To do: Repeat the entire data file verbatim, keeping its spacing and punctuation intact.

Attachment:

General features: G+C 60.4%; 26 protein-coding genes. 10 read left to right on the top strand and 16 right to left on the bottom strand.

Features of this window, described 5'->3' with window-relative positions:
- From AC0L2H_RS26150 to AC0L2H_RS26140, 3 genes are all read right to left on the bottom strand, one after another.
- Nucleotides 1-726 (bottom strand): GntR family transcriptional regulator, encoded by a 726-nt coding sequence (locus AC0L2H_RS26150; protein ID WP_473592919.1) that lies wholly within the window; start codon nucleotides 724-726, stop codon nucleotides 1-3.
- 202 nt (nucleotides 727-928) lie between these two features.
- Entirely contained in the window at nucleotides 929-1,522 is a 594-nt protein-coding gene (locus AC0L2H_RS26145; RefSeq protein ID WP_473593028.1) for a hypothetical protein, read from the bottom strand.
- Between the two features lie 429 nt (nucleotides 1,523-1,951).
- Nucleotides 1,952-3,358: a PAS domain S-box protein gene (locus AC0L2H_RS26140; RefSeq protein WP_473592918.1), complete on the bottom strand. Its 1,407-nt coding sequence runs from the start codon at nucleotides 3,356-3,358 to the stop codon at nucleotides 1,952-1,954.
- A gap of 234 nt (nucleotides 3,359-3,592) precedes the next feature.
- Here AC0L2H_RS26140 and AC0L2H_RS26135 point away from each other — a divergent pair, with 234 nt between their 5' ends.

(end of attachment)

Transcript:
General features: G+C 60.4%; 26 protein-coding genes. 10 read left to right on the top strand and 16 right to left on the bottom strand.

Features of this window, described 5'->3' with window-relative positions:
- From AC0L2H_RS26150 to AC0L2H_RS26140, 3 genes are all read right to left on the bottom strand, one after another.
- Nucleotides 1-726 (bottom strand): GntR family transcriptional regulator, encoded by a 726-nt coding sequence (locus AC0L2H_RS26150; protein ID WP_473592919.1) that lies wholly within the window; start codon nucleotides 724-726, stop codon nucleotides 1-3.
- 202 nt (nucleotides 727-928) lie between these two features.
- Entirely contained in the window at nucleotides 929-1,522 is a 594-nt protein-coding gene (locus AC0L2H_RS26145; RefSeq protein ID WP_473593028.1) for a hypothetical protein, read from the bottom strand.
- Between the two features lie 429 nt (nucleotides 1,523-1,951).
- Nucleotides 1,952-3,358: a PAS domain S-box protein gene (locus AC0L2H_RS26140; RefSeq protein WP_473592918.1), complete on the bottom strand. Its 1,407-nt coding sequence runs from the start codon at nucleotides 3,356-3,358 to the stop codon at nucleotides 1,952-1,954.
- A gap of 234 nt (nucleotides 3,359-3,592) precedes the next feature.
- Here AC0L2H_RS26140 and AC0L2H_RS26135 point away from each other — a divergent pair, with 234 nt between their 5' ends.